An electronic computer aided design (“E-CAD”) package is utilized to construct a Very Large Scale Integration (“VLSI”) circuit design. Generally, the VLSI circuit design is the full electronic description of an electronic part (e.g., an integrated circuit). The VLSI circuit design is typically divided into functional areas, each known as a functional unit block (“FUB”). Each FUB is constructed from one or more hierarchical design blocks (‘cells’) that provide specific functionality to the FUB. Cells may be constructed from electronic design elements (e.g., nets, resistors, transistors, etc.) and other cells, and may be used one or more times within the VLSI circuit design. A cell that includes components (and not merely other cells) is known as a ‘leaf’ cell.
The VLSI circuit design includes a layout that defines physical layers of the integrated circuit constructed using a fabrication process with defined parameters and rules. Generally, this VLSI circuit design layout means the artwork, mask or physical representation of the electronic part; and the fabrication process means the process by which the electronic part is manufactured. In one example, the fabrication process defines a minimum track width and minimum transistor size. Typically, the fabrication process utilizes a grid with a predefined pitch upon which the layout is constructed.
The layout of a VLSI circuit design is an engineering-intensive process. By way of example, a multitude of design engineers typically collaborate on a VLSI circuit design that includes one poly-silicon layer (poly layer), for components (transistors, capacitors, etc.), and one or more metal layers (metal 1, metal 2, metal 3, etc.), which provide electrical connectivity to the components.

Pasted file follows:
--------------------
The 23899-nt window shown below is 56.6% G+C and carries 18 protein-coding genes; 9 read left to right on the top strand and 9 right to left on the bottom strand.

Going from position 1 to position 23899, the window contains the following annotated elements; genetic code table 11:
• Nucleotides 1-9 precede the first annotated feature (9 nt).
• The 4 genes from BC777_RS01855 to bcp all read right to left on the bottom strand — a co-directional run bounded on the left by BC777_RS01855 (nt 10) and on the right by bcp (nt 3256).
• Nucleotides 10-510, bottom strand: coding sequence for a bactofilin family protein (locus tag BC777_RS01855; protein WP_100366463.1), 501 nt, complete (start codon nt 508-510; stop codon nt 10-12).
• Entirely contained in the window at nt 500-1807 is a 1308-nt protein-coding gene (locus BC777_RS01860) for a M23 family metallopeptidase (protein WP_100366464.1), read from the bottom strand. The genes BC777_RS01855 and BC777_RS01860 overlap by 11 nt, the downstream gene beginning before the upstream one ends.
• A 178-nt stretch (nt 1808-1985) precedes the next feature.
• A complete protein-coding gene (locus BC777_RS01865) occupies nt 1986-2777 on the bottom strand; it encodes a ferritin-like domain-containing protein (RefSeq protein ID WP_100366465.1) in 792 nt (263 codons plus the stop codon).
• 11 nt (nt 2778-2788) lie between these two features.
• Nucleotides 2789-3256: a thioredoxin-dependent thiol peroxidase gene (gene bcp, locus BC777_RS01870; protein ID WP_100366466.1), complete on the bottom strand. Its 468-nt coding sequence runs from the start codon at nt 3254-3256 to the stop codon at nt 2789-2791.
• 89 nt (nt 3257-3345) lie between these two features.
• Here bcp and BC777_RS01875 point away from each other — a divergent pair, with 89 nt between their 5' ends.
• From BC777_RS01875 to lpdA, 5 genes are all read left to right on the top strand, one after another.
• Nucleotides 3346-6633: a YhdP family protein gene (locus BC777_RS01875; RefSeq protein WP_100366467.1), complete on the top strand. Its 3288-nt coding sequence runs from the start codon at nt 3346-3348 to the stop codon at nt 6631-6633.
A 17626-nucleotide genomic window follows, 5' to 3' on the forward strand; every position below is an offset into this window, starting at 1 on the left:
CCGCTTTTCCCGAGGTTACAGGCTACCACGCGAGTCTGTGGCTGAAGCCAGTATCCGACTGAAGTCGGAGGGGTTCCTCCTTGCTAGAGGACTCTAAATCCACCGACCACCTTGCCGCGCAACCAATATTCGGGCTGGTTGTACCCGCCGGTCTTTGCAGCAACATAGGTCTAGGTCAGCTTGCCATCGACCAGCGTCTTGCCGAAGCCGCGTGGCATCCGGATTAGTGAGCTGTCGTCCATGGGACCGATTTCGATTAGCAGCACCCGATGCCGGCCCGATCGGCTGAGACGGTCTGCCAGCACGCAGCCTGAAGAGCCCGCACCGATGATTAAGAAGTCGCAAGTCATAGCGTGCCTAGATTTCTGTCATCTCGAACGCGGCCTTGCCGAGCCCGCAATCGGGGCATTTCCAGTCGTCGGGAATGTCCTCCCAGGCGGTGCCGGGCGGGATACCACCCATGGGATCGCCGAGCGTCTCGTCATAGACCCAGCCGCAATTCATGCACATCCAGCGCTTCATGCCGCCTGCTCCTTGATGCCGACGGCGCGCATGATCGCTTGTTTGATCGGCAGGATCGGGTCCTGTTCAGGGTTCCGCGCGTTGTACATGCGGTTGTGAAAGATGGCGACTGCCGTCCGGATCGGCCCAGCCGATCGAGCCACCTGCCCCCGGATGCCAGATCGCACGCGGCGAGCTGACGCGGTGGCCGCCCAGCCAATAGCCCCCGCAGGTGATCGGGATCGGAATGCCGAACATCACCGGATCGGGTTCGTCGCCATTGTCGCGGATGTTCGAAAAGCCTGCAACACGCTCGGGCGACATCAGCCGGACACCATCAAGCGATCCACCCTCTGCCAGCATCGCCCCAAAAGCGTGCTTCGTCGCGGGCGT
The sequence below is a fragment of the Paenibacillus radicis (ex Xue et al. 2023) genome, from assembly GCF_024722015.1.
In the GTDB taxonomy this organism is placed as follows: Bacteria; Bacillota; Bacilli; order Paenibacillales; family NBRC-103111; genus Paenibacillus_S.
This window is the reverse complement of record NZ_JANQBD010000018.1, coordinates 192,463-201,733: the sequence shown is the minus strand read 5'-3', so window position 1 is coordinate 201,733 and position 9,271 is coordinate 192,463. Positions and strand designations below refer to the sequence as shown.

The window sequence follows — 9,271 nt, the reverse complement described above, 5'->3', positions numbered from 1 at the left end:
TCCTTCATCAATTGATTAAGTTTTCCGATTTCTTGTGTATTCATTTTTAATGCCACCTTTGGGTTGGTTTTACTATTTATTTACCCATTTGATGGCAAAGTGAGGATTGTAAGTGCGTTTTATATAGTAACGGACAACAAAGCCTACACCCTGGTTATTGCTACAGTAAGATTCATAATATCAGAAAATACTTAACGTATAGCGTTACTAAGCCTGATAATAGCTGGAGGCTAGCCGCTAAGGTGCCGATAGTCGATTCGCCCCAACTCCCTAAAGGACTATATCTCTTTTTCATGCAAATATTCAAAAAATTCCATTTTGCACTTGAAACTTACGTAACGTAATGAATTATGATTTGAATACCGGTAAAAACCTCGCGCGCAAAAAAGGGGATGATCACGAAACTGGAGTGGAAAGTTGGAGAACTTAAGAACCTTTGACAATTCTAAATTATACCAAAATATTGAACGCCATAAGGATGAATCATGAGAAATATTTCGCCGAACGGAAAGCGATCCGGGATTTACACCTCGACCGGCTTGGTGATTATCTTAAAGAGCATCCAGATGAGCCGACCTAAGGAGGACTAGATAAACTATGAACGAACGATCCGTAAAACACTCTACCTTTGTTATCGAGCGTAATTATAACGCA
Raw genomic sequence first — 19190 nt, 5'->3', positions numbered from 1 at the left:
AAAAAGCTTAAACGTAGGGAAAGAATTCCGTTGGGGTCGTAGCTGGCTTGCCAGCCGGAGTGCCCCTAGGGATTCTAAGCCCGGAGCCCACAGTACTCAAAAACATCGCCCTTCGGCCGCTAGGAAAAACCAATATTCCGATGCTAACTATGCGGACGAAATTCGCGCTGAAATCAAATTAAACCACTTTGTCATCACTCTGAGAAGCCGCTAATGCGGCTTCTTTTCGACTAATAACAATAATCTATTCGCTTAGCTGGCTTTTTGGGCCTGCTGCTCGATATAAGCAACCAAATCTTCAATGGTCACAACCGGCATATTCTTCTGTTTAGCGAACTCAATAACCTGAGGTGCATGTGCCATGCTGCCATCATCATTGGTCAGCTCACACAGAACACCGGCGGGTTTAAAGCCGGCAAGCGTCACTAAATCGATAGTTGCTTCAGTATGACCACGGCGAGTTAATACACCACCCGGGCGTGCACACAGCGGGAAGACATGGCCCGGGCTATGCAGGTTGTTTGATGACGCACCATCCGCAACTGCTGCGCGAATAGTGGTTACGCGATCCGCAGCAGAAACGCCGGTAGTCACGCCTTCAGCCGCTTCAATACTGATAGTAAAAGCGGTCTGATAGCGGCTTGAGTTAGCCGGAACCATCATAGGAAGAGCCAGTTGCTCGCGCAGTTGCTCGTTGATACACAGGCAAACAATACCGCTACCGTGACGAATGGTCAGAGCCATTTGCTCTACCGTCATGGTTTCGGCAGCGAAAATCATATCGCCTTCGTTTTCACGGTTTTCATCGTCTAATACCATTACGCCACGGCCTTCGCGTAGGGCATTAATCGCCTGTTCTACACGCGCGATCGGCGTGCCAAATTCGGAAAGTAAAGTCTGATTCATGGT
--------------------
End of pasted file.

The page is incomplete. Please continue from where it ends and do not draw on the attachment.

Improvements in the fabrication process result in decreased pitch, thereby increasing density of components of the poly layer. It is therefore often desirable to utilize any available improvements in the fabrication process. To take advantage of the improvements, design engineers often incorporate a ‘shrink’ process to reduce the layout by a proportional amount. However, a layout generated with a shrink process does not incorporate additional design rules (e.g., constraints) introduced by the new fabrication process. Accordingly, the shrunk layout is initially unusable and the circuit design layout is usually re-engineered to ensure conformity to the design rules and constraints of the new fabrication process. Often the entire layout is re-engineered to achieve conformity to the design rules.